Thursday, December 06, 2001

Northern Exposure: Everybody was Kung Fu Fighting...

Last Friday evening, we went to O'Byrnes again. I had an Irish Stew, and Sophia had some fish and chips. We chatted for a while over a pint, and we were both thinking how like Irish Pubs everywhere other than Ireland this place was (although there were a few pubs in Dublin that sort of fit this stylised ideal). A guy came over to take our plates - not one of the usual waitresses - and he had an Irish accent.

Well, that blew our theory out of the water. Maybe it was really authentic.

On the way home, the weather amazed us again. Little ice crystals were suspended in the air, floating down slowly. The lights caught them and they twinkled delightfully, but we soon noticed they started settling on our eyebrows and lashes. Fairy-tale-christmas-cake it may have looked, but it started to sting.

The snow brings out the Sherlock Holmes in me. We've got a theory about certain types of Canadians:
  • a lot of them shuffle their feet when they walk
  • a lot of them walk very close behind you

We had no idea why they shuffle their feet, and we think they walk close behind you because there are less than a million living in Edmonton and they must crave some kind of human contact. For us, coming from England and hanging around in London, it's quite strange. Most British people are very protective of their personal space, and it makes the paranoid reflex we seem to have developed twitch a little.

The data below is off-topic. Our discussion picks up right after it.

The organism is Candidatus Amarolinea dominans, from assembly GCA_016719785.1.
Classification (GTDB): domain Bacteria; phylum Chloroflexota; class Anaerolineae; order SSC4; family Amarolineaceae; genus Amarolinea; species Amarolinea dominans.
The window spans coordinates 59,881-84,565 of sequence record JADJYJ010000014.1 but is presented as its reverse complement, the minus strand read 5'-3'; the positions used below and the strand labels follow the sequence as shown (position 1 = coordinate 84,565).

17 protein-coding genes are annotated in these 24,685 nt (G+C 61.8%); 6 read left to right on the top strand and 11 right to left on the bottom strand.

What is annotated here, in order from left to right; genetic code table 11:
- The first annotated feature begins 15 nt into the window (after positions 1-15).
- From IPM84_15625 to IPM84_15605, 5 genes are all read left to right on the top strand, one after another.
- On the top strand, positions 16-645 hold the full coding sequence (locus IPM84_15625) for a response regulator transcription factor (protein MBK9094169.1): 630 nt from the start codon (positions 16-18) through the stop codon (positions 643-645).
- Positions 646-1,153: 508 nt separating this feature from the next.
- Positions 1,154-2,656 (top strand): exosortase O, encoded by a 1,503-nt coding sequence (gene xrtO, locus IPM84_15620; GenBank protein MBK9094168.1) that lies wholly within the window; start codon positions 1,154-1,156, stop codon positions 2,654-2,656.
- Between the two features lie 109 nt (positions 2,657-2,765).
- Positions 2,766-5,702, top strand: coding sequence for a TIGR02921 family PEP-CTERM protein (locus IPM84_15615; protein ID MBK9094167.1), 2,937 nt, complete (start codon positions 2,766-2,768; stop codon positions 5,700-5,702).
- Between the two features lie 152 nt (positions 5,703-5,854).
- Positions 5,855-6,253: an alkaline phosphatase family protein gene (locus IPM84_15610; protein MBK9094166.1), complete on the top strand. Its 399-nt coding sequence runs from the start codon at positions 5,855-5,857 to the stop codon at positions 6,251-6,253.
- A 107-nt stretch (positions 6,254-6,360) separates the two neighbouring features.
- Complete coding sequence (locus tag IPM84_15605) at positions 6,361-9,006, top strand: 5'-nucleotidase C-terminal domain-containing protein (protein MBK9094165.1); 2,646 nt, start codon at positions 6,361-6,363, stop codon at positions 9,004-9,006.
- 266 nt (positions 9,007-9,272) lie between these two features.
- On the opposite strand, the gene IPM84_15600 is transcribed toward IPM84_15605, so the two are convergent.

Anyway, back to the snow. I've seen footprints where, like "normal" people, the planter has lifted their feet up and lowered them into the snow carefully, to avoid getting wet shoes and soggy trousers. I've also seen lots of shuffling footsteps all over the place. It must be environmental or something.

Where it has settled without being disturbed, the snow is about 9 inches deep. Near our house there's an apartment complex (in England they're called maisonettes) and a cyclist has cut across the snow - at regular intervals the vague imprint of the pedals and the bottom of the feet can be seen. It's very cool, but in a 'not very exciting' way.

On Monday night, Sophia did her belly-dancing recital - I'm sure she'll give you her own side of things, but I can tell you it was not boring at all. About two hours of young ladies showing how well they can wiggle their tummies - and the bits just above and below them - was enough to capture my attention. Very good fun.

Last night was my Wing Chun exam (hence the title of this email). I passed, it went very well. At one point I punched when I should have blocked, but that was just nerves - it all went okay. The cycle there and back was a lot more hellish - this weather has gone from being funny to being deadly serious. I'm seriously concerned about my nose, it seems to act like a heatsink, radiating all the heat-energy from my body. Troublesome, no?

We'll have to get some pictures up of the two of us in our winter gear - the GoreTex jackets are great for stopping the wind and we just layer beneath them. Everyone is telling us to get some quilted down jackets for when the temperature goes below -25, but I'm counting on global warming here.

We still haven't seen Harry Potter, we plan to do that maybe this weekend. I've heard good things, of course, but then it is Harry Potter.